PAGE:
These are important themes and I’d encourage you to read through the chapters and think about them but I’m actually not going to talk about any of them because another theme really stuck out: learning and teaching about Jesus accurately is important. So I’ll look at examples of that and how they responded to opposition it generated, then I’ll look at what was taught about Jesus, and how can we learn about Jesus today.
So, the theme of learning & teaching about Jesus accurately appears throughout the journey but I’ll just look at 3 examples of good teaching and 3 examples of bad teaching. The first example is of Apollos, Priscilla and Aquila in Ephesus.
There’s quite a few things we can learn here. First, even if we’re talented and educated, we must always be willing to listen and learn more. This allows us to cooperate, which benefits us and those around us. In this passage we see it allowed Priscilla and Aquila to privately and gently teach Apollos one-on-one. However, it also shows that there’s a time and place for Christians to debate publicly. God willing, there will be a great example of that next month when Samuel Green does a public debate with an Islamic scholar.
The next example of the importance of teaching and learning is Paul in Ephesus.
The last example of how enthusiastic they were about teaching, is Paul in Troas. (Admittedly not every teacher is like Paul but I think it should cause us to pause before we complain about sermons going for more than 10 minutes). These examples also show how teaching and encouragement are closely tied together. And as I learnt last night watching The Bible Project’s Word Study: Shema – “Listen”, when we truly listen and learn, we will put what we learn into action.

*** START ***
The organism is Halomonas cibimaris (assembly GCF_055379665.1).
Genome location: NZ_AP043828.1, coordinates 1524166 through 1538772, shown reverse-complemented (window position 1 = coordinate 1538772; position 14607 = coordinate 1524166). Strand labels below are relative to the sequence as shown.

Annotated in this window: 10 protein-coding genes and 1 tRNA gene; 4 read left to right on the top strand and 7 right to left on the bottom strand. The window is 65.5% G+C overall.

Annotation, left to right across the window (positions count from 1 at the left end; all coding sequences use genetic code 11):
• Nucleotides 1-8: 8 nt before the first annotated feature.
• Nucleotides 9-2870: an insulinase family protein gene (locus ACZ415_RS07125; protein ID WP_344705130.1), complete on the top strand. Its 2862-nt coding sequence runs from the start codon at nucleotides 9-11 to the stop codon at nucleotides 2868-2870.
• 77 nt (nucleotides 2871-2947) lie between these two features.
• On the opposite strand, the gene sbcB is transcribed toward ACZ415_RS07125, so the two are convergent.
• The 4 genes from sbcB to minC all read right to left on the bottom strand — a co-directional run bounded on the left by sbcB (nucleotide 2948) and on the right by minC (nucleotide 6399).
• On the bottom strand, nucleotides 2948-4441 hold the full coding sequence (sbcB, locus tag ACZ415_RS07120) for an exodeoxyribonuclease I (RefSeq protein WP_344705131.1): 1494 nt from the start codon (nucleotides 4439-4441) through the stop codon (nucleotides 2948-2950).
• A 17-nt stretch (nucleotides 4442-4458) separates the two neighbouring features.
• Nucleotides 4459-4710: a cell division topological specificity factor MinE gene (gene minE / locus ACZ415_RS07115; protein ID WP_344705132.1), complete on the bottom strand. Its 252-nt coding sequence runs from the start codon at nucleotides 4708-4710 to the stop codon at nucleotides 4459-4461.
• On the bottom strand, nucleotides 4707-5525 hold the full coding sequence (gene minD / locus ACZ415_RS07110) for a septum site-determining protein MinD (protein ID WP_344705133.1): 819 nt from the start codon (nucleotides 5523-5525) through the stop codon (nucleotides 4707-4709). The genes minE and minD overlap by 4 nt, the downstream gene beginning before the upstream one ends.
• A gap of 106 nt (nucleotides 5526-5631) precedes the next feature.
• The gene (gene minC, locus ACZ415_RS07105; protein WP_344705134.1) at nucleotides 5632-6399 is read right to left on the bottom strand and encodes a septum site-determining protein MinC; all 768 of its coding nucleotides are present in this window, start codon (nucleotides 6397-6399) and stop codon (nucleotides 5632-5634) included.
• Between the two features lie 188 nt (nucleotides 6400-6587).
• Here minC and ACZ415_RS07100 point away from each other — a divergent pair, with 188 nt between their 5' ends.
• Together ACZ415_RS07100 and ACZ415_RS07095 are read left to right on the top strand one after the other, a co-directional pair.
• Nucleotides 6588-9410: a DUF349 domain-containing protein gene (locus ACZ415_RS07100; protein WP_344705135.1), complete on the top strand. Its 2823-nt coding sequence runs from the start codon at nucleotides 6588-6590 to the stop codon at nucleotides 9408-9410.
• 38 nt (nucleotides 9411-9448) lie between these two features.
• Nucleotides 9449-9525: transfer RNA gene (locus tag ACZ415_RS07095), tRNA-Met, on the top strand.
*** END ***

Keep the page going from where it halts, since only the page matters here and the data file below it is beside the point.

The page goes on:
So those were 3 examples of prioritising good teaching but now I’ll look at 3 examples of bad or false teaching and ignorance.
The first is of a group of Jewish exorcists who obviously didn’t properly comprehend the significance of Jesus but nonetheless were trying to invoke his name for their business. Unfortunately for the group, the demons weren’t fooled and they were humiliated. Not only does it show the danger of ignorance, I think there’s a lesson here about not treating Jesus as a genie to do our bidding. That instead, we should be respecting Him as both a person and our King—that our priority should be doing His will.
Our 2nd example of bad teaching is linked to the first.